The Spy Who Was Turned Out Into the Cold.
When the Berlin Wall came down on November 11, 1989, the last effect Johnny B. expected on his life was to find himself standing in the Arbeitsamt at No. 6 Volta Strasse pulling a number from the dispenser above the unemployment counter. It was a cold, December day in 1988 with a wet rain whipping pedestrians into huddling masses at bus stops throughout the city. It was the kind of day when umbrellas are no good, as the wind quickly turns them inside out and snaps a rib, rendering them more a nuisance than an aid in the driving rain.
Once, Johnny B. would have had a car at his disposal on a day such as this, even one driven by a Party chauffeur picking him up from the office and driving him about the city. Now, he was reduced to taking a clumsy, articulated city bus outside his 3rd floor walk-up or going down four blocks in the rain and awaiting a crowded S Bahn for daily transportation.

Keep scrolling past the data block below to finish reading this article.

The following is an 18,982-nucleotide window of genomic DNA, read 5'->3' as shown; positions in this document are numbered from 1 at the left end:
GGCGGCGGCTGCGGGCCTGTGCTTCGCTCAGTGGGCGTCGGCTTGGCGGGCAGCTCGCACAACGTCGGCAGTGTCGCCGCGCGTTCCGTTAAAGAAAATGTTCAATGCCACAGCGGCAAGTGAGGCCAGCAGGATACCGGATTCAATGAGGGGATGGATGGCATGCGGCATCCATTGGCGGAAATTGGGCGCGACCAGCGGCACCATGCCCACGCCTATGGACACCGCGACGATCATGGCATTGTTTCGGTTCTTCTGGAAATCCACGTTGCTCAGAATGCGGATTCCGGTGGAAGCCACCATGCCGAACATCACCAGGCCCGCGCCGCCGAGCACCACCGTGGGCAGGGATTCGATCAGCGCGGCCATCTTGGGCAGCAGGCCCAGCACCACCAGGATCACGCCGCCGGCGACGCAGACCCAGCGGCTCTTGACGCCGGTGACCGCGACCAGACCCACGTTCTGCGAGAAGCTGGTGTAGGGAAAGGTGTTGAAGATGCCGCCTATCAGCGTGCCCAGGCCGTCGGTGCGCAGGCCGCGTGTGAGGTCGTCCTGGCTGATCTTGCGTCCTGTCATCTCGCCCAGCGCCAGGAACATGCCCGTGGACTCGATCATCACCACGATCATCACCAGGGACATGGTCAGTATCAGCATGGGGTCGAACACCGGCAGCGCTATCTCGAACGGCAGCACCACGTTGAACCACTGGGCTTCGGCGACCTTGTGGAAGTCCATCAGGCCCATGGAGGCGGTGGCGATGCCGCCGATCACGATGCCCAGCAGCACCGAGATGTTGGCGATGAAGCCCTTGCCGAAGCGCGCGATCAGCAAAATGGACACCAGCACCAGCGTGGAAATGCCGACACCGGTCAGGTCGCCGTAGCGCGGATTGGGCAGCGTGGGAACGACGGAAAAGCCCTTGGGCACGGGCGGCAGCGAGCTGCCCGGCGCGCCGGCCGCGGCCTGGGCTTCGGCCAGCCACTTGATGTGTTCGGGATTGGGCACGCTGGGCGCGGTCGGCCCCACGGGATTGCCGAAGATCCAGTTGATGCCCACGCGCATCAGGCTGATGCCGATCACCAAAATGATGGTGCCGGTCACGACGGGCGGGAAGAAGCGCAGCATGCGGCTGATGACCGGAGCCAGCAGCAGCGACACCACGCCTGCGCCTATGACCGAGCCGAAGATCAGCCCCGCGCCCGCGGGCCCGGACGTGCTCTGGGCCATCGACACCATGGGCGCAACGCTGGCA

Times do change and not always for the better, Johnny B. found to his dismay in 1988. In the months of his early, unexpected retirement from a desirable position of many years standing with the Staatssicherheitspolizei or Stasi, he found it difficult to adjust. Here is how this occurred, to the extent it can now be disclosed.
Johnny B. had served the Party bosses of the Deutsche Demokratische Republik for years and, could rightly, he thought, count on a comfortable retirement on the Black Sea. With the monthly pension he had calculated many times to be his due after 34 years of service, he expected to be able to buy a small holding on the Black Sea, where he could grow turnips for Borsht soup and plump strawberries for the frozen Dakaris he had come to love from his travels in the West.
There had been incidents and the inevitable complaints, to be sure, in his years with the Stasi. But, with 34 years of service, one is to expect such -- even the unjustified complaint, as many of them were to his mind. Ulrich Hildebrandt, his immediate superior, had counseled Johnny in 1974, as a kind of consolation, after calling him on the carpet for the first time: “Only those who do nothing and those who take no chances in this life make no mistakes, Johnny.”